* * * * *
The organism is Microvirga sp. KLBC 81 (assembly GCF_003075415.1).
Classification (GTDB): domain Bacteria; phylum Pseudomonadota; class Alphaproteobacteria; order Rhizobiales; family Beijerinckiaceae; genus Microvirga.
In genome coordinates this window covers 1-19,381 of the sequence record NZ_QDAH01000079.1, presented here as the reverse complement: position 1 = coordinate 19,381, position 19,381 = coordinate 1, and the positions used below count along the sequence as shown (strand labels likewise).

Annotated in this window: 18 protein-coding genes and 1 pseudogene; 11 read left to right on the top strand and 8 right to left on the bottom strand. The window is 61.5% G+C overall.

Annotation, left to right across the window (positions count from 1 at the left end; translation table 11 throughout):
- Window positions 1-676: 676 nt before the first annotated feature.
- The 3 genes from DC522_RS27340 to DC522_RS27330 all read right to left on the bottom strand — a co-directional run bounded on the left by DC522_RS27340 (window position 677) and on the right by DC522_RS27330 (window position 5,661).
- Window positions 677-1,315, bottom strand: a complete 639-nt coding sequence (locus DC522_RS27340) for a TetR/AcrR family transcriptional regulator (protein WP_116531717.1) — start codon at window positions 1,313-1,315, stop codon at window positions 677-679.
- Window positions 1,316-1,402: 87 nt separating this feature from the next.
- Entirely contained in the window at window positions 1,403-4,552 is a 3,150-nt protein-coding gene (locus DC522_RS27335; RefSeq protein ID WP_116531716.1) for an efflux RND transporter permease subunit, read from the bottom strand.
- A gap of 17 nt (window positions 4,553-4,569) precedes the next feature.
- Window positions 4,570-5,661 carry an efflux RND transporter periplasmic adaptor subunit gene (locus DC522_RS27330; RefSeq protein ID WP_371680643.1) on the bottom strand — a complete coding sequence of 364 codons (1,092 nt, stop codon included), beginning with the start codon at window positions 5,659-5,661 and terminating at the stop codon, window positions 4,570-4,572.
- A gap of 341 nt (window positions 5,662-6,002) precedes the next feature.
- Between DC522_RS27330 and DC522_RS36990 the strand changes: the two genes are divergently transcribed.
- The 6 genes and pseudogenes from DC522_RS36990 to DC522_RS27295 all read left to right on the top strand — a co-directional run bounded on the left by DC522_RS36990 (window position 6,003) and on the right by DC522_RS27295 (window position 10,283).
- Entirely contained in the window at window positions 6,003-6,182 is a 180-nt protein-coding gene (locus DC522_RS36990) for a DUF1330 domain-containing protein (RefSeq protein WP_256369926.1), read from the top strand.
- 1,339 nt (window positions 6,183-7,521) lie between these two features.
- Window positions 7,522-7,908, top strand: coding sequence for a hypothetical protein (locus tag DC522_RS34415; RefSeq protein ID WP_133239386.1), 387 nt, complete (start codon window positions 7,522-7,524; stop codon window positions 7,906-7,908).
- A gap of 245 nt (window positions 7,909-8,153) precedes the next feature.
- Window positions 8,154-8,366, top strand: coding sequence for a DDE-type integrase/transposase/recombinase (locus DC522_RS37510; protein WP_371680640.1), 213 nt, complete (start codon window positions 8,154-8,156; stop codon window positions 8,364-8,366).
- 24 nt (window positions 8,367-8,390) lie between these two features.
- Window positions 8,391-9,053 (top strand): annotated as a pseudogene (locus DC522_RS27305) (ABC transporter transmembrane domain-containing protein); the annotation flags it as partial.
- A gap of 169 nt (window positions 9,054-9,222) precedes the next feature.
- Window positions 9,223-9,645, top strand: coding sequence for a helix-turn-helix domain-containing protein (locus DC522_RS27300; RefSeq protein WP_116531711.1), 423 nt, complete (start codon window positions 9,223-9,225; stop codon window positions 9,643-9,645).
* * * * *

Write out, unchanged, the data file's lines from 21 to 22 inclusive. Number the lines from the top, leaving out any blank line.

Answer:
- 24 nt (window positions 8,367-8,390) lie between these two features.
- Window positions 8,391-9,053 (top strand): annotated as a pseudogene (locus DC522_RS27305) (ABC transporter transmembrane domain-containing protein); the annotation flags it as partial.